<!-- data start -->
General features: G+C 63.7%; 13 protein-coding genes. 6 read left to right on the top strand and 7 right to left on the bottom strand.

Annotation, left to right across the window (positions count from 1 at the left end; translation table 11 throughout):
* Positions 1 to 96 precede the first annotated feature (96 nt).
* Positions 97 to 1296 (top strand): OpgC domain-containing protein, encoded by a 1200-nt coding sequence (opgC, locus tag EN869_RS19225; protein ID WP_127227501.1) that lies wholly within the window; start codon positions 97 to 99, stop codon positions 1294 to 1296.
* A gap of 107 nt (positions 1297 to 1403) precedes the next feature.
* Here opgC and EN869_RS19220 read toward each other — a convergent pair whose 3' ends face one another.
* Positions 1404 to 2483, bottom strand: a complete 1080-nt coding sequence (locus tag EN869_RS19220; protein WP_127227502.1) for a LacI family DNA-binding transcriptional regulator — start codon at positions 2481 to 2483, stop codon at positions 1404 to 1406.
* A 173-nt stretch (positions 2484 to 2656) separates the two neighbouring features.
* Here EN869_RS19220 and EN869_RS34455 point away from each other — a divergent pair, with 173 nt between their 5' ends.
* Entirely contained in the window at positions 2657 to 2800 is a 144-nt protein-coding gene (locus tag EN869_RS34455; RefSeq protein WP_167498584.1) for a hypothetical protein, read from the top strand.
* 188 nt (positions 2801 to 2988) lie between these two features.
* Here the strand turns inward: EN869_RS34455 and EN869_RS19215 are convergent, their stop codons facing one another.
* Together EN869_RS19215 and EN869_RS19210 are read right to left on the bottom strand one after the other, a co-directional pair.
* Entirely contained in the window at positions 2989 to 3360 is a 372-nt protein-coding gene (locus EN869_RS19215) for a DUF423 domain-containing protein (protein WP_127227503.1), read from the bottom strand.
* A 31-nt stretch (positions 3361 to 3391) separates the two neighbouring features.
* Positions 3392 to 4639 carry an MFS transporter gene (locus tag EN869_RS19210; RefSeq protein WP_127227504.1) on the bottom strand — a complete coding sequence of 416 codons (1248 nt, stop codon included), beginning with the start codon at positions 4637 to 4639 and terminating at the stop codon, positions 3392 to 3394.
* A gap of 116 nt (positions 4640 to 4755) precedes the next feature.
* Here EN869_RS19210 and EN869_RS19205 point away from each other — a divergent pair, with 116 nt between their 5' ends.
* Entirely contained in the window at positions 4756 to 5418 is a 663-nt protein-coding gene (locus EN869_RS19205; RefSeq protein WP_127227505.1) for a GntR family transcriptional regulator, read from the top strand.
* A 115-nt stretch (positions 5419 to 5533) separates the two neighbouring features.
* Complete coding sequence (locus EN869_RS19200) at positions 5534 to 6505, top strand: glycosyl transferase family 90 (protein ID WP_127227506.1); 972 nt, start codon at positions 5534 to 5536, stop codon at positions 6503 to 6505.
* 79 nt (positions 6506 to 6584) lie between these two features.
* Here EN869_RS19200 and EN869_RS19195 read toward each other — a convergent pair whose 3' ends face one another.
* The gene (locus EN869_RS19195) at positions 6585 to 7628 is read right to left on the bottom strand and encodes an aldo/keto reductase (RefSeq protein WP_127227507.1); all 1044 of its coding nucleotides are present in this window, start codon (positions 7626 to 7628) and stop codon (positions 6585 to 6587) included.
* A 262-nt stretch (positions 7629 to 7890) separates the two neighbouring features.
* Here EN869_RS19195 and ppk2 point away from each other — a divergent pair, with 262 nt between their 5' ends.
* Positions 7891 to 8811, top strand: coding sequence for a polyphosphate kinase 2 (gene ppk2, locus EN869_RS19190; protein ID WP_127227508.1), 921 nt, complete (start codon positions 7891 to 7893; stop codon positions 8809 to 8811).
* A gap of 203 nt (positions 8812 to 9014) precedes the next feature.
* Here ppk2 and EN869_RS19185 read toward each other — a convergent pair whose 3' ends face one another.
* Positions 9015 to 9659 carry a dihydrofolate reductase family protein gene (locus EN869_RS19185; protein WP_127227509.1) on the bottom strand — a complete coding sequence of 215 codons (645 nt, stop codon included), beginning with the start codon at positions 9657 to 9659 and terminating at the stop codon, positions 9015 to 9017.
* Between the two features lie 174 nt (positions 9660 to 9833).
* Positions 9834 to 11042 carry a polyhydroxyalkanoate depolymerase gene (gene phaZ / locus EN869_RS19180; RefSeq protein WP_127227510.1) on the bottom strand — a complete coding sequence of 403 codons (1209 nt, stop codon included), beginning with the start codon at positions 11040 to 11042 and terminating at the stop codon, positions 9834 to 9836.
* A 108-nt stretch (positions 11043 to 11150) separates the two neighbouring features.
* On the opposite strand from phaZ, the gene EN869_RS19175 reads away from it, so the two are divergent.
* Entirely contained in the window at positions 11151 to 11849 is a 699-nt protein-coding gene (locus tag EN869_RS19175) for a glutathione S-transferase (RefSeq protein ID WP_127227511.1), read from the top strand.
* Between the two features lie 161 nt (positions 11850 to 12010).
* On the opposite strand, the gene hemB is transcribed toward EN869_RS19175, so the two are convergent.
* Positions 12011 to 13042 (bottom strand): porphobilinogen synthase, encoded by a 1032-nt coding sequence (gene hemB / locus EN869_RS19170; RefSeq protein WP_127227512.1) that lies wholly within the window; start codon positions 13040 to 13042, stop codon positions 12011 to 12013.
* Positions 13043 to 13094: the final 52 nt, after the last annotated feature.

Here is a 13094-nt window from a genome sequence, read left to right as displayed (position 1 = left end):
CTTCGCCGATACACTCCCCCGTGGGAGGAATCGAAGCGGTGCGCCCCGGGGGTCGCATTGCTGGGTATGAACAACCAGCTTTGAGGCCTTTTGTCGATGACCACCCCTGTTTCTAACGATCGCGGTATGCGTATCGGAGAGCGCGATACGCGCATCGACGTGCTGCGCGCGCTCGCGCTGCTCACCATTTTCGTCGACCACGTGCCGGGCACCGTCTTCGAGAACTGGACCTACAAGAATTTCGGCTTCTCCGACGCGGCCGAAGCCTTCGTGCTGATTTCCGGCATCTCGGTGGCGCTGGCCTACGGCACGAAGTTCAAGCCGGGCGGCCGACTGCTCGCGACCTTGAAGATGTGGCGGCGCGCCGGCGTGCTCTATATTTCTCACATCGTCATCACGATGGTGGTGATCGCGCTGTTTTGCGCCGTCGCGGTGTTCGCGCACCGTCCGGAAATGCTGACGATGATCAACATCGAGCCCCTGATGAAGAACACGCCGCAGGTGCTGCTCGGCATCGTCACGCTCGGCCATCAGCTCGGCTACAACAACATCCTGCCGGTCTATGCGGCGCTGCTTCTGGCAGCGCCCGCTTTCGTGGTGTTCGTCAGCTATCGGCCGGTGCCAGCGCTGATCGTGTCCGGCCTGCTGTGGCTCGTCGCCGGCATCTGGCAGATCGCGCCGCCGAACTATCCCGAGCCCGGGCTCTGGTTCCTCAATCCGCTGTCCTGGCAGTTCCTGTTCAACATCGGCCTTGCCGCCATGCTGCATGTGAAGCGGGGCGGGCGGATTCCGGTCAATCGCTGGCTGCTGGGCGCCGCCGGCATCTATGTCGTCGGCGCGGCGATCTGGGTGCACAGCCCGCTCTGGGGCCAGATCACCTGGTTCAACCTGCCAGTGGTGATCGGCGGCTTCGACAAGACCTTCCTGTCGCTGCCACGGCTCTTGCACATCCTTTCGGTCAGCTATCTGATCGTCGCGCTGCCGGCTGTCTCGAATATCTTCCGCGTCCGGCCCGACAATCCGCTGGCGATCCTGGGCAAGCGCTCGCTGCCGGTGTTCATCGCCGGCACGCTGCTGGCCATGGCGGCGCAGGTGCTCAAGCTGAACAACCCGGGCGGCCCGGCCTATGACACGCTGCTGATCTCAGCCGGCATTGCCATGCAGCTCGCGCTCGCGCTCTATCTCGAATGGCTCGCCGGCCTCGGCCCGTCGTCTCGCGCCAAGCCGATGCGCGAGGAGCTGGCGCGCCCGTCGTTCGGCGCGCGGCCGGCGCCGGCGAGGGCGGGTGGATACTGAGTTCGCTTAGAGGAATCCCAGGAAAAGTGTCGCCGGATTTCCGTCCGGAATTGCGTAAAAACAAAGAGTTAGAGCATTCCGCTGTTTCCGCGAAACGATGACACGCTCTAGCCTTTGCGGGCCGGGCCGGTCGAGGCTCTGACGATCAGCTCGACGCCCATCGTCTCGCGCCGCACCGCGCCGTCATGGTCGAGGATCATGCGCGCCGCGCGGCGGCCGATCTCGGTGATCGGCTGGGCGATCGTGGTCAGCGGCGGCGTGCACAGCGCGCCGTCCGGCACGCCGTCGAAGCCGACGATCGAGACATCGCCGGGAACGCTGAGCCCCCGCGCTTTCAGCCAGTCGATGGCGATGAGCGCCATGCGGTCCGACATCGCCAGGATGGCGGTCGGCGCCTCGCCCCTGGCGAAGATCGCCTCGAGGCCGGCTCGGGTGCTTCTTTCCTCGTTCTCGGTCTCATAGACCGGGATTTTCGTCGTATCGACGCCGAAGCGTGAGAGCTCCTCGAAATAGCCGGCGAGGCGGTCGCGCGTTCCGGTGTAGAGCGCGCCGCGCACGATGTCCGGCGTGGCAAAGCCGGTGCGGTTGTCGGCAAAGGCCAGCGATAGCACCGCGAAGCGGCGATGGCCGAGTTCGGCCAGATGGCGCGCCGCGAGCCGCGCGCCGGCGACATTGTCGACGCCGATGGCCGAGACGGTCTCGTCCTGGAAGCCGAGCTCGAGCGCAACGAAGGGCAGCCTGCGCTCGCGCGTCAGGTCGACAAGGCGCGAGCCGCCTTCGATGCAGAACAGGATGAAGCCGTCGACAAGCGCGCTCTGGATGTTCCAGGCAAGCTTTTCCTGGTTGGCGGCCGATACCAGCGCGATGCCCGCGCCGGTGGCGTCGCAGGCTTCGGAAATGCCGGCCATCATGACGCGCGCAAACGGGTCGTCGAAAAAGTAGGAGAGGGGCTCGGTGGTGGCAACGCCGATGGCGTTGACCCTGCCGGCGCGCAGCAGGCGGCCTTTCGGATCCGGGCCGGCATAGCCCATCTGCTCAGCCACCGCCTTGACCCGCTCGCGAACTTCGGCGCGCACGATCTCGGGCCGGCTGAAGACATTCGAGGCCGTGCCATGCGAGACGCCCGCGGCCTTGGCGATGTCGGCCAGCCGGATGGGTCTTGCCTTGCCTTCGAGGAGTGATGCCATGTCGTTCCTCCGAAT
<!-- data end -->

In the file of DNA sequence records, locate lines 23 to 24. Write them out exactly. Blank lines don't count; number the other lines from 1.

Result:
* Here EN869_RS19200 and EN869_RS19195 read toward each other — a convergent pair whose 3' ends face one another.
* The gene (locus EN869_RS19195) at positions 6585 to 7628 is read right to left on the bottom strand and encodes an aldo/keto reductase (RefSeq protein WP_127227507.1); all 1044 of its coding nucleotides are present in this window, start codon (positions 7626 to 7628) and stop codon (positions 6585 to 6587) included.